With Netflix adding Robotech to their roster this month, I got to take a trip down memory lane to re-experience my favorite show growing up. At first, I was afraid it would be a victim of confronting nostalgia, far better to remember than view again, but it holds up surprisingly well for three, unrelated, early 80s anime series being parsed together, re-cut and dubbed. That isn’t to say its not without its problems, but with Sony acquiring the rights to the franchise last year, the time is ripe to give this show a full remake or film universe. It’s not just a potentially good idea, if Sony’s attempt stays true to the series’ themes, this is the best possible franchise to build a cinematic universe around; to compete with Marvel, DC and Star Wars.
Its a given that any property with designs on being a film franchise needs to reach a broad audience, but Robotech doesn’t get the head start Marvel and Star Wars had by already being popular. It had a few runs on TV (most notably Toonami), some VHS/DVD releases, a decent video game and that’s about it for the US. Despite that, it has a dedicated enough following for Sony to think it was worth the pick-up, and having mostly fresh eyes on a new release is a likely boon given its content. Its original narrative focus gives it a chance to reach even further than its war-obsessed counterparts, because the civilian angle was always front and center. Its not just about the pilots of jet fighters that turn into giant robots, or the bridge crew of the SDF-1, their capital ship, that also turns into a giant robot. One of the central protagonists is a civilian non-combatant, and a pop singer at that, who holds the key to ending the conflict more than any other individual on the show. That’s not the typical narrative focus for a show featuring humans in giant robots fighting giant aliens with more proportional robots. However, a positive and empowering treatment of Minmay’s character holds the key to drawing in a broader audience than the typical Sci-Fi nerds and Robotech die-hards.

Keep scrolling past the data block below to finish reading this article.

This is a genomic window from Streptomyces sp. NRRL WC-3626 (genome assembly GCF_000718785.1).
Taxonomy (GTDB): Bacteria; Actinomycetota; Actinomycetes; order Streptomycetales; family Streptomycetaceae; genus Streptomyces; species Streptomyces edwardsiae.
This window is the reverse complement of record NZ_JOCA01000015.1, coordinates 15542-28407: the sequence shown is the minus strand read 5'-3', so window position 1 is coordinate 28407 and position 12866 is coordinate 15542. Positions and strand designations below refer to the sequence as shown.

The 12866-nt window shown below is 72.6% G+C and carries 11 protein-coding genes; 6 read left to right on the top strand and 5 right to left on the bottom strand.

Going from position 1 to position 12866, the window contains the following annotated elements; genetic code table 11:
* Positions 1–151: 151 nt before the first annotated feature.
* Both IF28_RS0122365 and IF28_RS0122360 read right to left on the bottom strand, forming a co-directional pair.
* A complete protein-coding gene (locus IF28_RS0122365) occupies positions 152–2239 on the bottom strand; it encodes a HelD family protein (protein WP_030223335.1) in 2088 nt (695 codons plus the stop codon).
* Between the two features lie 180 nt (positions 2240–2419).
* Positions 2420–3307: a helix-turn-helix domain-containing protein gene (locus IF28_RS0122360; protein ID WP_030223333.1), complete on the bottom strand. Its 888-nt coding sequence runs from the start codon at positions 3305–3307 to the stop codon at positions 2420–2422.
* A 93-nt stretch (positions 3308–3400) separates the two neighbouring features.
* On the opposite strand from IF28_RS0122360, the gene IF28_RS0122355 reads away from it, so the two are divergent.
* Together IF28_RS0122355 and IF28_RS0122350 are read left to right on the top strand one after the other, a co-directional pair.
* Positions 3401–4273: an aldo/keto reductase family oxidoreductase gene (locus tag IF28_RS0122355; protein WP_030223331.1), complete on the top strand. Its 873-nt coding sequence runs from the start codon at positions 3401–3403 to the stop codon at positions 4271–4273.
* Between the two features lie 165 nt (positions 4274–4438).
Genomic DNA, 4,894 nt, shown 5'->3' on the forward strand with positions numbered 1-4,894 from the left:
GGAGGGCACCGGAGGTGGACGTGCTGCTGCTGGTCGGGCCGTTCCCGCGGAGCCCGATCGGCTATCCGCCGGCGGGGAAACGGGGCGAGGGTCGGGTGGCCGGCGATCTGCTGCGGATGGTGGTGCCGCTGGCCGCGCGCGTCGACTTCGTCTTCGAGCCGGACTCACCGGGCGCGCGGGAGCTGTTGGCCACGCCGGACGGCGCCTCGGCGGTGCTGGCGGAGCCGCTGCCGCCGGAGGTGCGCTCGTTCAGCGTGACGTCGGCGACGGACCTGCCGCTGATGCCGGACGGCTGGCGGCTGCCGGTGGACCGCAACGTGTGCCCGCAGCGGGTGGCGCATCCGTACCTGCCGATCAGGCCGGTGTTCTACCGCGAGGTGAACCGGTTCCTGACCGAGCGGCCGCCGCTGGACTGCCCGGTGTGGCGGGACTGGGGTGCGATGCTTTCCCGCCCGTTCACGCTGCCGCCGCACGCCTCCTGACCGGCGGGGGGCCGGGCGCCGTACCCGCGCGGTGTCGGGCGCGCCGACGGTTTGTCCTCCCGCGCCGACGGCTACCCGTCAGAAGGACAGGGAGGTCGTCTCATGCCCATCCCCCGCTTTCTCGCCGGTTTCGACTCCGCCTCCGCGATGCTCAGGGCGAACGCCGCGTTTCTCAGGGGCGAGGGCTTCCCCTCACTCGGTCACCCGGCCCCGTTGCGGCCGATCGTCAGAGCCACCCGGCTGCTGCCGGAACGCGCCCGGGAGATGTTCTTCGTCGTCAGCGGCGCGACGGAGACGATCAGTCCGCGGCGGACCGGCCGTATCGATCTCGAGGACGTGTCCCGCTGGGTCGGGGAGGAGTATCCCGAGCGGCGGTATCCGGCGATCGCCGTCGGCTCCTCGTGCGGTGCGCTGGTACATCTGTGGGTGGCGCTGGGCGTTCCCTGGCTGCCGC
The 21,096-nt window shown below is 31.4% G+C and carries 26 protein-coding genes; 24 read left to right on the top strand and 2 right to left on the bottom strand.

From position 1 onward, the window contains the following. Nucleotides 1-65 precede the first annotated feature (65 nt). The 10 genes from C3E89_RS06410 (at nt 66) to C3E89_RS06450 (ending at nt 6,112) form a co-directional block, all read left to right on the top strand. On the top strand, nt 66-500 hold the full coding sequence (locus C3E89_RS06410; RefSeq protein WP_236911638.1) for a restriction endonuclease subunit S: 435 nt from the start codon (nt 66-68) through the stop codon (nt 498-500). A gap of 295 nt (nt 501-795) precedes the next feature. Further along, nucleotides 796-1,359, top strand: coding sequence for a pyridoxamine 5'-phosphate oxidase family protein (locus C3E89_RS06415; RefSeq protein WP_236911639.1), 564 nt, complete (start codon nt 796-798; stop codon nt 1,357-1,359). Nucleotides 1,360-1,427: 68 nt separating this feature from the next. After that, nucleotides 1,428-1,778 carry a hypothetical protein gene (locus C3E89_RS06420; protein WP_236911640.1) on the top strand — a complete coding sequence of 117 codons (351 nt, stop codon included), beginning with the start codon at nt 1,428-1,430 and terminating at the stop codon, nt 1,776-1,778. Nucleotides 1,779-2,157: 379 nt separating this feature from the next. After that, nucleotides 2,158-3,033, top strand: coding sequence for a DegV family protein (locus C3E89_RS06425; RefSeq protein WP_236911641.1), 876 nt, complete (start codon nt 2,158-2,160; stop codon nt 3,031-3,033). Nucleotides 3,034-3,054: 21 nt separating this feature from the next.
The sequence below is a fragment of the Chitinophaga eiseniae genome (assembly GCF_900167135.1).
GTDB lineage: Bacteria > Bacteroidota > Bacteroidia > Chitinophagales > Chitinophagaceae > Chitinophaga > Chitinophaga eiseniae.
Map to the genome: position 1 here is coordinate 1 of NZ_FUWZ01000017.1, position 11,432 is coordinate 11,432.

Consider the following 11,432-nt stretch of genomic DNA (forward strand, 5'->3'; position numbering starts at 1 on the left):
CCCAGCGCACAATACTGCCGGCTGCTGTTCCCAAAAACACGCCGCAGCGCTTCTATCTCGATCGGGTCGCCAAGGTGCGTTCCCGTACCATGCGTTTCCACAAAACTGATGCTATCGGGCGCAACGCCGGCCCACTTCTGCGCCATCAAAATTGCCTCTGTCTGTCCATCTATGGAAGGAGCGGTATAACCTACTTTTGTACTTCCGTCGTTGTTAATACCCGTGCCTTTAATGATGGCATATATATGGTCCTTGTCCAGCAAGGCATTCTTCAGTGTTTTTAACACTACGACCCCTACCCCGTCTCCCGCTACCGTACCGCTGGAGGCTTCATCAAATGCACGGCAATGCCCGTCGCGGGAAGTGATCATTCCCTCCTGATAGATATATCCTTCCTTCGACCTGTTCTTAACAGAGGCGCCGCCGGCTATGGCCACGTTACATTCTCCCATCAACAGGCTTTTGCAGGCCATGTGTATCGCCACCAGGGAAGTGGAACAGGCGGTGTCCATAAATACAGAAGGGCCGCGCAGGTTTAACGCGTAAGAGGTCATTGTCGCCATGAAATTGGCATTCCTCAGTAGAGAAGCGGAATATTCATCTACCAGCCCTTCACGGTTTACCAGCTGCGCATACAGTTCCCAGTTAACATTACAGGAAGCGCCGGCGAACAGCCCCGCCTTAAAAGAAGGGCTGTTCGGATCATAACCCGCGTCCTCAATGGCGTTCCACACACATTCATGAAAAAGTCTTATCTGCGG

While the show gives the appearance of being just another humans vs. aliens, fight for survival conflict (and delivers on that score), what its always been about is smashing arbitrary gender divisions and forming/fostering positive relationships with others. Romance, friendship and finding common ground with those vastly different from you take center stage, with the combat serving as set dressing, a way to raise stakes and create or relieve tension. Those who aren’t down with space dogfights will have plenty of character drama to enjoy, and a wholesome message about bridging the cultural gaps between people. With Star Wars being all about religion, government and high concept morality plays, it wouldn’t hurt to have a big Sci-Fi franchise focus on the more basic aspects of human relationships, the ones we all encounter day-to-day.
How many people wanted to be a fighter pilot, ship’s captain or astronaut when they grew up? How many people wanted to make First Contact? How many people wanted to be the most famous and inspiring pop star/celebrity in the world? Robotech caters to all those aspirations.